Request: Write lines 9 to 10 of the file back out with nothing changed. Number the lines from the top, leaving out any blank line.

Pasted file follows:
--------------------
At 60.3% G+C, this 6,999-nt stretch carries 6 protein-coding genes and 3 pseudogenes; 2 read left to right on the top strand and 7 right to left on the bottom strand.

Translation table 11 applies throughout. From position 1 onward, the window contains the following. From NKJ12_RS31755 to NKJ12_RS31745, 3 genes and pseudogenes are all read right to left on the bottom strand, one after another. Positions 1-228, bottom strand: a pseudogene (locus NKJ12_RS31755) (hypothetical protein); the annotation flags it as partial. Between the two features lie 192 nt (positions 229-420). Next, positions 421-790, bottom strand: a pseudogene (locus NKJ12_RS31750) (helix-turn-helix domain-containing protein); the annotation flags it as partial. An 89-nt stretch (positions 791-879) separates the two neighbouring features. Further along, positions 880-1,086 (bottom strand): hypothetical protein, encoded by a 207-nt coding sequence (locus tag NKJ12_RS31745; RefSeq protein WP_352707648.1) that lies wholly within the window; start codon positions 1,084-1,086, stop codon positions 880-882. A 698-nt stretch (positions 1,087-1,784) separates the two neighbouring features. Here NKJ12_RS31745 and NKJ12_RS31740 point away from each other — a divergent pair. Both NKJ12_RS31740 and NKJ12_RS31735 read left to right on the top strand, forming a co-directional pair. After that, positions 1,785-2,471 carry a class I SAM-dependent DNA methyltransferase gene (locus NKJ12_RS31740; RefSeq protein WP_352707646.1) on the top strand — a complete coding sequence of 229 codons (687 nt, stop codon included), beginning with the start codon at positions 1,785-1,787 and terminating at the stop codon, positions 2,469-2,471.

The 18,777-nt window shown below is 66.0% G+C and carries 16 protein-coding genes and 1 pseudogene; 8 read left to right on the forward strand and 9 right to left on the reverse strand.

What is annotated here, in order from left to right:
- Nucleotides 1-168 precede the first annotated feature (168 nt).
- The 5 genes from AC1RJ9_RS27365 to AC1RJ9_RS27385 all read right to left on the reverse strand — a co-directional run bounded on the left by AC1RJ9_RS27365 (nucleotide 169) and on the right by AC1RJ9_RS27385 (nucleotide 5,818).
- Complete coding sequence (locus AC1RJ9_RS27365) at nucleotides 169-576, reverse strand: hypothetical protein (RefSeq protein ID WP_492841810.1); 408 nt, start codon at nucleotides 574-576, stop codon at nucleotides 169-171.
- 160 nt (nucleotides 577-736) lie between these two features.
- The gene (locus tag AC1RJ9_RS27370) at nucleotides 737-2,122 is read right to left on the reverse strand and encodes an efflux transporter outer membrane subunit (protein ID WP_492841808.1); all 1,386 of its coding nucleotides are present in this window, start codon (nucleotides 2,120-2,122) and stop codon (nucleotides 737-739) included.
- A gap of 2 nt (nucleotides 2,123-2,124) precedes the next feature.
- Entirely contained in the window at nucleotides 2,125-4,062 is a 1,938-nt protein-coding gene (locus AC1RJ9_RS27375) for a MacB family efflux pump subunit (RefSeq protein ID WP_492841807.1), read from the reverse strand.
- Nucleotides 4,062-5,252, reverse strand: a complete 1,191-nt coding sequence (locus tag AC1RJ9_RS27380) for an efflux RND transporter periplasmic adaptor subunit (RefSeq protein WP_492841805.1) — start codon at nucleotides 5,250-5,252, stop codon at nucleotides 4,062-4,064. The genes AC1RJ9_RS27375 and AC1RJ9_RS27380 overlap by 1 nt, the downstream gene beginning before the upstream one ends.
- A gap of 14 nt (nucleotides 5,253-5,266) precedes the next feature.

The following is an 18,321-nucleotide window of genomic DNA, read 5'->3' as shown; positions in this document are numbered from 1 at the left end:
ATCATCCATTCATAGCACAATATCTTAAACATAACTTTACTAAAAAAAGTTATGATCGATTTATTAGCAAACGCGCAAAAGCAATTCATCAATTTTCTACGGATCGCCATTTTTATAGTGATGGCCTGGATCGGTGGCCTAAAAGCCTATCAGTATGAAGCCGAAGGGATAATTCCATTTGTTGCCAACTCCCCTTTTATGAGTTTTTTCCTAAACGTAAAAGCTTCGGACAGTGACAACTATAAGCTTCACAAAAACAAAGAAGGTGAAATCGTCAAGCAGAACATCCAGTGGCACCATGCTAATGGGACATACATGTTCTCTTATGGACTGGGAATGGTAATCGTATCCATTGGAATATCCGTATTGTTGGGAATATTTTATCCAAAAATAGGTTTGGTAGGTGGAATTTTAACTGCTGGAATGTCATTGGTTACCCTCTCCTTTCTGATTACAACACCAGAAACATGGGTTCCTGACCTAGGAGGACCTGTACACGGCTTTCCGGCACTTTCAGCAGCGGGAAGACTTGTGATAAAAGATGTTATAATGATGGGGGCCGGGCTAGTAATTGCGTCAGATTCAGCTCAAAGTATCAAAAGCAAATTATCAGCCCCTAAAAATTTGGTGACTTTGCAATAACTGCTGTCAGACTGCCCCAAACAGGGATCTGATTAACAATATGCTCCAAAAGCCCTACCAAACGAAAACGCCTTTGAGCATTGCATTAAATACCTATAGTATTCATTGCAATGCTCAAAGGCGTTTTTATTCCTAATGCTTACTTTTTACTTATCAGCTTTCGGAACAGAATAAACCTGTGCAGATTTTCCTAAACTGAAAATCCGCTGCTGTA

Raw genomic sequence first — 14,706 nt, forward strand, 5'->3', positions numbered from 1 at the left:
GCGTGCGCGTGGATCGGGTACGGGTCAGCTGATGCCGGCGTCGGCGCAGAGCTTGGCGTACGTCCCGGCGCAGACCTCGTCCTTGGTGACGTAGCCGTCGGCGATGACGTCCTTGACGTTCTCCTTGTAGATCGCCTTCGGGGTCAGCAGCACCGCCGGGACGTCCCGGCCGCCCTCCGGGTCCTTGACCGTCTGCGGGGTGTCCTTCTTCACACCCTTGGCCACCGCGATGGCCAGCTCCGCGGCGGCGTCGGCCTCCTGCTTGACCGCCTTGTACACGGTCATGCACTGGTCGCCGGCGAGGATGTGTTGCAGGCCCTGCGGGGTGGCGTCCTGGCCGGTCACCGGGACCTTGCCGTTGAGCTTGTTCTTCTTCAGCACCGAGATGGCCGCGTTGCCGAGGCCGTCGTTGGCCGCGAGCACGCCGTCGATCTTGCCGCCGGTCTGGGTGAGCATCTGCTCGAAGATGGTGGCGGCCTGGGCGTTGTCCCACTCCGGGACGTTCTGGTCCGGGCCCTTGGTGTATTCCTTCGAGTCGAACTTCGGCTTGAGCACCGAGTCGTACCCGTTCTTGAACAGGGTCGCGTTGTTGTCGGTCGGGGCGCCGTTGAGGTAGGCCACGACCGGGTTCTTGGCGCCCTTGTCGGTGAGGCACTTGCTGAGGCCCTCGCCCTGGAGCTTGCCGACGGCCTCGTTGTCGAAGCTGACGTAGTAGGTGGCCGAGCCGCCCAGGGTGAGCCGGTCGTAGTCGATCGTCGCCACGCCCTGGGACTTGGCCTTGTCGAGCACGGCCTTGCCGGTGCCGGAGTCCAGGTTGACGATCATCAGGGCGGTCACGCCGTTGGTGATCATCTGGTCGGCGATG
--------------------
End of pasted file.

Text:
- The gene (locus tag AC1RJ9_RS27370) at nucleotides 737-2,122 is read right to left on the reverse strand and encodes an efflux transporter outer membrane subunit (protein ID WP_492841808.1); all 1,386 of its coding nucleotides are present in this window, start codon (nucleotides 2,120-2,122) and stop codon (nucleotides 737-739) included.
- A gap of 2 nt (nucleotides 2,123-2,124) precedes the next feature.